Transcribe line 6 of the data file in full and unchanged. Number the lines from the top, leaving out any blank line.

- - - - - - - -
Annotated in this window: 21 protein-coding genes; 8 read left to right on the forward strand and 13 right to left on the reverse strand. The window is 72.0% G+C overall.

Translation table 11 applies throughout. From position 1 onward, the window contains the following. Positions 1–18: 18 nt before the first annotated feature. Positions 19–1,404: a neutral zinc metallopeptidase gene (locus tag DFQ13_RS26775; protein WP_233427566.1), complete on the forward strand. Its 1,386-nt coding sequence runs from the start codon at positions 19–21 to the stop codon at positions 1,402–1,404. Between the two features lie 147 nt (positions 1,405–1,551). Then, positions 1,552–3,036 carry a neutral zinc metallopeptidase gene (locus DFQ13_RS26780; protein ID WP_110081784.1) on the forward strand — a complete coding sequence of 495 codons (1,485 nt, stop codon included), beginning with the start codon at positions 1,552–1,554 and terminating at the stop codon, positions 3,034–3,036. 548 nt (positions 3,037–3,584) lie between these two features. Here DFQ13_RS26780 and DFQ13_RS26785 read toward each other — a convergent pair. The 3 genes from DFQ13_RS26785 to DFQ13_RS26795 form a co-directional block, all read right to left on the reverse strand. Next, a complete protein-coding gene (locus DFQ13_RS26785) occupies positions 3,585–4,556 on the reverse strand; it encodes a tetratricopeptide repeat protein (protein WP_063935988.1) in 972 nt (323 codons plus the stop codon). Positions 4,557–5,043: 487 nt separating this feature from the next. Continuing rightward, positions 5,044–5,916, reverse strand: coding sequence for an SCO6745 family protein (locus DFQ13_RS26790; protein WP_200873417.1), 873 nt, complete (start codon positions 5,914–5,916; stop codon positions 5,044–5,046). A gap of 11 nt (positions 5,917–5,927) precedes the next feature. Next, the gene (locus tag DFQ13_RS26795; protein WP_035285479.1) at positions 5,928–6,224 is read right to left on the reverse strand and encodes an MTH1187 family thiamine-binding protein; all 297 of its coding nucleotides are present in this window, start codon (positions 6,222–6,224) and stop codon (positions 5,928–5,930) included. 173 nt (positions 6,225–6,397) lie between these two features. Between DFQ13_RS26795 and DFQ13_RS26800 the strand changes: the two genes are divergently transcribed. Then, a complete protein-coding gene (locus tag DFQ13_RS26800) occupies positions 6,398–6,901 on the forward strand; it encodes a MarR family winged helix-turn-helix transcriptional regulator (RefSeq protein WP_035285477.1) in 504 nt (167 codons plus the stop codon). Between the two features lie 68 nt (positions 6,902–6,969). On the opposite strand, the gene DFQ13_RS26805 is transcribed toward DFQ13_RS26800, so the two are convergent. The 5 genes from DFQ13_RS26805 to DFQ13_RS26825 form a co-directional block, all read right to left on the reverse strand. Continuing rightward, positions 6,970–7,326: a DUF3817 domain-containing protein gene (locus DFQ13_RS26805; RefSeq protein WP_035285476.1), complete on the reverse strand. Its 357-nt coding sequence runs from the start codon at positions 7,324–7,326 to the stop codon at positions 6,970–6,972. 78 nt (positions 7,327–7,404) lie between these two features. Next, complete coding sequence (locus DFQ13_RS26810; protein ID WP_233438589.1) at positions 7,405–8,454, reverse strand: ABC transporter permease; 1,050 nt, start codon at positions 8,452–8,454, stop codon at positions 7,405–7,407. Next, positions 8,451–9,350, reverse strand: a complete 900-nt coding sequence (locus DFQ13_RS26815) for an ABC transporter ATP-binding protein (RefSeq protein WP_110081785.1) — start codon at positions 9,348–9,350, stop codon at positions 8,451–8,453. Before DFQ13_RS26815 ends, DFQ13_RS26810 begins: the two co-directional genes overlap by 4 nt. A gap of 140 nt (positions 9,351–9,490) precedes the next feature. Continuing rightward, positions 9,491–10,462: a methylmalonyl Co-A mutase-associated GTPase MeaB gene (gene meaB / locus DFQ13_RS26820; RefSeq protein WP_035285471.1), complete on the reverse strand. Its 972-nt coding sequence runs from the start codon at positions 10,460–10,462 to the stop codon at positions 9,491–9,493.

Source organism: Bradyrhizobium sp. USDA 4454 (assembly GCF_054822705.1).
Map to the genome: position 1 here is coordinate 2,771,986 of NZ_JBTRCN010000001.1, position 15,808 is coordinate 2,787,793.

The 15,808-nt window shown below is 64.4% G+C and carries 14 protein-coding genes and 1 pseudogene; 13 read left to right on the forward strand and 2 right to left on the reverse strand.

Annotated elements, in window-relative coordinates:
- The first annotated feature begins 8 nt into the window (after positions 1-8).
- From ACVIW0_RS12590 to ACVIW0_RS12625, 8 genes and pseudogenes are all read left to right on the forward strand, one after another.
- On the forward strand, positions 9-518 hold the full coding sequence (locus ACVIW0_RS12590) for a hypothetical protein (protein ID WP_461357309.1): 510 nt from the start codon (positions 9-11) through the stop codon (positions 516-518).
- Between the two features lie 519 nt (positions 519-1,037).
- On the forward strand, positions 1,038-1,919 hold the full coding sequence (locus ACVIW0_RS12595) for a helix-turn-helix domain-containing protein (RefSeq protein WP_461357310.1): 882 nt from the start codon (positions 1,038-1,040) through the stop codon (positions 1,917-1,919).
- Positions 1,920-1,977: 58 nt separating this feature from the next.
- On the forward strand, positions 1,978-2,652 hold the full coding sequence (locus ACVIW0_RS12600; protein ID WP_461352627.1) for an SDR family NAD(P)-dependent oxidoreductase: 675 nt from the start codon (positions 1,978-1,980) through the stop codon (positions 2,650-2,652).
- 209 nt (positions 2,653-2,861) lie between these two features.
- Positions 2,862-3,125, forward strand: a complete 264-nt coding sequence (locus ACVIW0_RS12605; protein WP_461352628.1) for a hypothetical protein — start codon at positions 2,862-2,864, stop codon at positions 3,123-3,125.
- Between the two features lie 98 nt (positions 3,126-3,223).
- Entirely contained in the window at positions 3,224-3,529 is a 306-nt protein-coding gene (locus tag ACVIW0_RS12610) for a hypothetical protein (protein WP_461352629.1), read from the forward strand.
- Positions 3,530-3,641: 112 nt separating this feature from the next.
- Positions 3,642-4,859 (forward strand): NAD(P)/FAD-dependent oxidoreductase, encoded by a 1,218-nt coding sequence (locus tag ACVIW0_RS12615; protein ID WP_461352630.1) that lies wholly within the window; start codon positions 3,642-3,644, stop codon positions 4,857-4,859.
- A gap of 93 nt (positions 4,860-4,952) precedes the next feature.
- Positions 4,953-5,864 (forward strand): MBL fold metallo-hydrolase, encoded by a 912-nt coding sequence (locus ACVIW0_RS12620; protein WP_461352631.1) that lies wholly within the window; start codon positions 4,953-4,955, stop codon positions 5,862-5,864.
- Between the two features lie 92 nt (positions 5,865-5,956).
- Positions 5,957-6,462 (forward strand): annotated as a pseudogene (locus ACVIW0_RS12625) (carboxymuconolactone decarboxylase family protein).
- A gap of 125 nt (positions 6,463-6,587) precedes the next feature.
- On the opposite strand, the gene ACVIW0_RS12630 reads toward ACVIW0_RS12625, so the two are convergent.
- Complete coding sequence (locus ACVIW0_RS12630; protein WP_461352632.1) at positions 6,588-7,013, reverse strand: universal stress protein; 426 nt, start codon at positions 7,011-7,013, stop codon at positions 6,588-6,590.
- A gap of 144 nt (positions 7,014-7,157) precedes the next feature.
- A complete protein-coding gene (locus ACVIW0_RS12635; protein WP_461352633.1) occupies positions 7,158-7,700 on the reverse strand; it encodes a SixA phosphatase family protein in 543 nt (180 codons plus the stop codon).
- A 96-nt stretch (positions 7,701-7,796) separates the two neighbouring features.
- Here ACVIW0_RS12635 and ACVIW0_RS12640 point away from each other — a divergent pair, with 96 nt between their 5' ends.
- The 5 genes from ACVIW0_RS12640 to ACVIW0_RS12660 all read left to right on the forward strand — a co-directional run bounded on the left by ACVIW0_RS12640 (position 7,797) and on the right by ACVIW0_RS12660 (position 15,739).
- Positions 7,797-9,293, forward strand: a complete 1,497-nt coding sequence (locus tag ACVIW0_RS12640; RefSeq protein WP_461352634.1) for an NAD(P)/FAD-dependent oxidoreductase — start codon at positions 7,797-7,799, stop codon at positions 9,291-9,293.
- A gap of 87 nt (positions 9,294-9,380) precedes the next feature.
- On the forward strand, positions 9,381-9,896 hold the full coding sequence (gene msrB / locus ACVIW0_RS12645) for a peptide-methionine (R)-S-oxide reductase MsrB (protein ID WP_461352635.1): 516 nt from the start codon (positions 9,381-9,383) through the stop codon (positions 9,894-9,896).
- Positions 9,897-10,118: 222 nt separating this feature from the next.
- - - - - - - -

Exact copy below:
Annotated elements, in window-relative coordinates: